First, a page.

- The Economic Community of West African States (ECOWAS) called Tuesday for Senegal to reverse its decision to delay its presidential election by 10 months.
- President Macky Sall’s move to delay the Feb. 25 vote raised immediate concern from human rights watchdogs and opposition politicians.
- Term-limited Sall’s administration has stoked authoritarian fears before, with the country last year having barred one of its main opposition figures, Ousmane Sonko, from seeking the presidency.
Authorities in Senegal should hold the presidential election this month as scheduled instead of delaying it by 10 months, West Africa’s regional bloc said Tuesday, as the United Nations human rights office expressed concern about the unprecedented decision in one of Africa’s most stable democracies.
President Macky Sall postponed the Feb. 25 vote, citing an electoral dispute between the parliament and the judiciary regarding some candidacies. Opposition leaders and candidates rejected the decision, calling it a “coup.”
Several opposition lawmakers were blocked from voting on Monday as parliament rescheduled the election for December, prompting outrage and condemnation. Sall’s time in office had been set to end on April 2.
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“We are disappointed in my country,” said Moustapha Kane, a teacher in the capital, Dakar, as the unrest of past days appeared to calm. “We used to be a great democracy. Now we are in danger of being the laughingstock of other countries.”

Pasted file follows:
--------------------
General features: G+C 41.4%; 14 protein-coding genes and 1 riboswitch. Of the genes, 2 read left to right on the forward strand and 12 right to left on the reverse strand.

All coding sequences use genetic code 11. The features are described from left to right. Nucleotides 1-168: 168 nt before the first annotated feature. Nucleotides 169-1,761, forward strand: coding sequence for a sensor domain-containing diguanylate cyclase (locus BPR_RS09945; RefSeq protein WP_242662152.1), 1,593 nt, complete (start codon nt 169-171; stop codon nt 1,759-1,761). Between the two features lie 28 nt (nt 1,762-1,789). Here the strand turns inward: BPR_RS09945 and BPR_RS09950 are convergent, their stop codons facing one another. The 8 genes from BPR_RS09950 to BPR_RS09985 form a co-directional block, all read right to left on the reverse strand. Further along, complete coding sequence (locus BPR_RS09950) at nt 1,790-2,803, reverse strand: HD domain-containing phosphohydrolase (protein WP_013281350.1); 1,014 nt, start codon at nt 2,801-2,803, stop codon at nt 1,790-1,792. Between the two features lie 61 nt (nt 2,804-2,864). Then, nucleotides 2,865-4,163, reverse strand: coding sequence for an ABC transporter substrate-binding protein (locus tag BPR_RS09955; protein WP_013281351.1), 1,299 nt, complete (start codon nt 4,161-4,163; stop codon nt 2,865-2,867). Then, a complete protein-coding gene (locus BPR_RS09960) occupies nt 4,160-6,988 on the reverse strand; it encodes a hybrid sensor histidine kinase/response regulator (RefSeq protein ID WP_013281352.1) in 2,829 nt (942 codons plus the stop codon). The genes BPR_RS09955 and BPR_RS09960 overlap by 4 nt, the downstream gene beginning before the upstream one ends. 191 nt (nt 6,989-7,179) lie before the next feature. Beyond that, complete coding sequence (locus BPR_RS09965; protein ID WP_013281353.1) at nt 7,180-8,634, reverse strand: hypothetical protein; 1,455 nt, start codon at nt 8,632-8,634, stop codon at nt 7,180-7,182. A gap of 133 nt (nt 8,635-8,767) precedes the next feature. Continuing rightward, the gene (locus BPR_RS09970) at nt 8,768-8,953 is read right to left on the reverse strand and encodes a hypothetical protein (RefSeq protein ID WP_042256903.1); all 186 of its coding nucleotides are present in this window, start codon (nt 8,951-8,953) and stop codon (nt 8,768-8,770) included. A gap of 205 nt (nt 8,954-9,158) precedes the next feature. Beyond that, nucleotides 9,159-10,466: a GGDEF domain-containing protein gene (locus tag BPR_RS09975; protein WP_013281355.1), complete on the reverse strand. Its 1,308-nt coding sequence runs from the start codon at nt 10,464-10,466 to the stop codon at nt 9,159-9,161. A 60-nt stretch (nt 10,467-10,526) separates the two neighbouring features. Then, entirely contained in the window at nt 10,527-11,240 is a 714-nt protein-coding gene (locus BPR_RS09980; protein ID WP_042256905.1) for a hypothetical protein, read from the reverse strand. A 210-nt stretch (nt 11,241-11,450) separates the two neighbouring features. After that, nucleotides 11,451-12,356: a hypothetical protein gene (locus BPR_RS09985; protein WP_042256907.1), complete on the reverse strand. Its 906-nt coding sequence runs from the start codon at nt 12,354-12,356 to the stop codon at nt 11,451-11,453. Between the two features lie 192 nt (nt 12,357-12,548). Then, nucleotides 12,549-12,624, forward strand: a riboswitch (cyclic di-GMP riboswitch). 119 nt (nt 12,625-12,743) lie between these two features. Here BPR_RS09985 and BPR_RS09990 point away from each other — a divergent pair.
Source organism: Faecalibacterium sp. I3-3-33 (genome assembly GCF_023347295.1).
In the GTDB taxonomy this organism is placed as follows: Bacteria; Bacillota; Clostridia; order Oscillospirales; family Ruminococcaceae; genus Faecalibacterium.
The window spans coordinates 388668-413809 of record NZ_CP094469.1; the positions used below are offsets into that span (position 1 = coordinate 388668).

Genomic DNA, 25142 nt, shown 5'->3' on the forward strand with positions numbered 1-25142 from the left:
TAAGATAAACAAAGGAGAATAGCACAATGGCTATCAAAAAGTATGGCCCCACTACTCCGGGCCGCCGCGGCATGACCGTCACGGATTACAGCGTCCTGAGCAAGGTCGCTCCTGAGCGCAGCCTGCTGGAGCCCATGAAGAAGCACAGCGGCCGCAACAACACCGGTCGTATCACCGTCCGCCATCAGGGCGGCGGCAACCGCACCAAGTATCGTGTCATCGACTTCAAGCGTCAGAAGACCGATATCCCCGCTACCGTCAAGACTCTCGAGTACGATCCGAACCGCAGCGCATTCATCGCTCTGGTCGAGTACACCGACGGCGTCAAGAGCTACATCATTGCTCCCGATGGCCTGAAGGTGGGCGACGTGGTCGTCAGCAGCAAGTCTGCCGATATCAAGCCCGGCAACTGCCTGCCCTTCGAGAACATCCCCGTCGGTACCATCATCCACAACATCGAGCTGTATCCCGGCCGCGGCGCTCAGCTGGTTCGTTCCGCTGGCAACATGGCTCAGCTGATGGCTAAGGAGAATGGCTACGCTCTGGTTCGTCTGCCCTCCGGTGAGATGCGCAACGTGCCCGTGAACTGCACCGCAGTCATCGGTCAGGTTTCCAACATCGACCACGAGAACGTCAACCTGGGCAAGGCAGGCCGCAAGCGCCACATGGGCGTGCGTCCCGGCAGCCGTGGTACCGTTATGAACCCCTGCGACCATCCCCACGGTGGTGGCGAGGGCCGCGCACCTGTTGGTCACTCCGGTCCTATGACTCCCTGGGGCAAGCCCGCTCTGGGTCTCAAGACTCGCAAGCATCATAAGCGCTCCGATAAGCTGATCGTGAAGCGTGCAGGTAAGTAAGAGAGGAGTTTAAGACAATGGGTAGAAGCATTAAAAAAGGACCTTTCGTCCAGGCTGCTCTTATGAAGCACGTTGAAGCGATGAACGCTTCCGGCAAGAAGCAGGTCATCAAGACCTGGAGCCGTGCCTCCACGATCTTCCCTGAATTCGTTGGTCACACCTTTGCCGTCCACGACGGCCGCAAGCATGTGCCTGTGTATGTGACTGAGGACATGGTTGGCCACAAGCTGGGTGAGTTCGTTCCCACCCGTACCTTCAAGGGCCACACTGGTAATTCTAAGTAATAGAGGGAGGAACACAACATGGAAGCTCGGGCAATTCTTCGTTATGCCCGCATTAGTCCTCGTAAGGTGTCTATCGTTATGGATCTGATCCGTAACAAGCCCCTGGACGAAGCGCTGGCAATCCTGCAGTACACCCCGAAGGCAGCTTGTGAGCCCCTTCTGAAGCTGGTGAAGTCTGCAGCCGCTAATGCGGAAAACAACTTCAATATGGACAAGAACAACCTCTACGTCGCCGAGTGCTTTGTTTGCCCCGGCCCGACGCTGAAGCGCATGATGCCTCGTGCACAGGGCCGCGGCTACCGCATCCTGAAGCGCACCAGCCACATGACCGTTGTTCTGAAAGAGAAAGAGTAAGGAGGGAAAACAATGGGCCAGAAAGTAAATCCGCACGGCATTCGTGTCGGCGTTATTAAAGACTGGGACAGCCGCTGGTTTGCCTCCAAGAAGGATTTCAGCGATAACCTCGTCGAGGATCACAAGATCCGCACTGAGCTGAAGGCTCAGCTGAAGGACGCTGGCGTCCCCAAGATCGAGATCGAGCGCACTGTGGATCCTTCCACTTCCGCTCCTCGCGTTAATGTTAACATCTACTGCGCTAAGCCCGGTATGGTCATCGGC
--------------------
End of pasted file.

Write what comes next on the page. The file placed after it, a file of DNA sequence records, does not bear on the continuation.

The vote has been surrounded by months of controversies, from deadly clashes that resulted in Sall announcing that he would not seek a third term to the disqualification of two opposition leaders by the highest election authority.
The West Africa bloc known as ECOWAS, which has struggled to contain a surge in coups in the region, encouraged the political class “to take steps urgently to restore the electoral calendar in accordance with the provisions of Senegal’s Constitution.”
Senegal’s presidential election has never been postponed. The constitution does empower the Constitutional Council, the highest election authority, to reschedule the vote in certain circumstances including “the death, permanent incapacity or withdrawal” of candidates.
United Nations human rights office spokeswoman Liz Throssell expressed concern about the situation in Senegal and said any decision to postpone elections should be “based on broad-based consultations.”
U.S. Sen. Ben Cardin, who chairs the Senate foreign relations committee, said the postponement “puts the country (Senegal) on a dangerous path towards dictatorship, and must not be allowed to stand.”
The crisis comes at a time when the West African bloc is struggling to retain its members. Three coup-hit nations pulled out last week after accusing it of “inhumane” sanctions in response to military takeovers.
The bloc must limit its interference in member nations’ politics or expand its supervisory role, said Oluwole Ojewale, a West and Central Africa analyst with the Africa-focused Institute for Security Studies.
“ECOWAS is inconsistent,” Ojewale said. “It cannot be alert to condemning military coups and threatening intervention while condoning irresponsible political behavior in other contexts.”
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